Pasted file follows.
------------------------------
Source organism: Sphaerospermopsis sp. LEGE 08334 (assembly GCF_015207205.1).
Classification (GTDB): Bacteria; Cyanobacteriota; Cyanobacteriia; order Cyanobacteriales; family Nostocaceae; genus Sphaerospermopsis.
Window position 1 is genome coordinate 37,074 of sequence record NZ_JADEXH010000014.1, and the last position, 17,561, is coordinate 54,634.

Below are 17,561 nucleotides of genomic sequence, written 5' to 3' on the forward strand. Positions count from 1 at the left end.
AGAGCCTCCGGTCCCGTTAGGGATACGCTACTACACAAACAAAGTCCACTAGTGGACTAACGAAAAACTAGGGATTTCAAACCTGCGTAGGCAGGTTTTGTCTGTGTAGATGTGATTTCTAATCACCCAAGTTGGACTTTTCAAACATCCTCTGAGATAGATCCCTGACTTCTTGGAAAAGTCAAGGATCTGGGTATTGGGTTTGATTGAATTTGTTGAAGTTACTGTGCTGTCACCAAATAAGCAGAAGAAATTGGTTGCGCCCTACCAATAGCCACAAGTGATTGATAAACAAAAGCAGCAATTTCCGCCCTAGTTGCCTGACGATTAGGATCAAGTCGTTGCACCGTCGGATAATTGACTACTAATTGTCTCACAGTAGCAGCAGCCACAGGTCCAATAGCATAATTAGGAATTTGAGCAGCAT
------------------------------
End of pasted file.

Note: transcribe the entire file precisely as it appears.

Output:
Source organism: Sphaerospermopsis sp. LEGE 08334 (assembly GCF_015207205.1).
Classification (GTDB): Bacteria; Cyanobacteriota; Cyanobacteriia; order Cyanobacteriales; family Nostocaceae; genus Sphaerospermopsis.
Window position 1 is genome coordinate 37,074 of sequence record NZ_JADEXH010000014.1, and the last position, 17,561, is coordinate 54,634.

Below are 17,561 nucleotides of genomic sequence, written 5' to 3' on the forward strand. Positions count from 1 at the left end.
AGAGCCTCCGGTCCCGTTAGGGATACGCTACTACACAAACAAAGTCCACTAGTGGACTAACGAAAAACTAGGGATTTCAAACCTGCGTAGGCAGGTTTTGTCTGTGTAGATGTGATTTCTAATCACCCAAGTTGGACTTTTCAAACATCCTCTGAGATAGATCCCTGACTTCTTGGAAAAGTCAAGGATCTGGGTATTGGGTTTGATTGAATTTGTTGAAGTTACTGTGCTGTCACCAAATAAGCAGAAGAAATTGGTTGCGCCCTACCAATAGCCACAAGTGATTGATAAACAAAAGCAGCAATTTCCGCCCTAGTTGCCTGACGATTAGGATCAAGTCGTTGCACCGTCGGATAATTGACTACTAATTGTCTCACAGTAGCAGCAGCCACAGGTCCAATAGCATAATTAGGAATTTGAGCAGCAT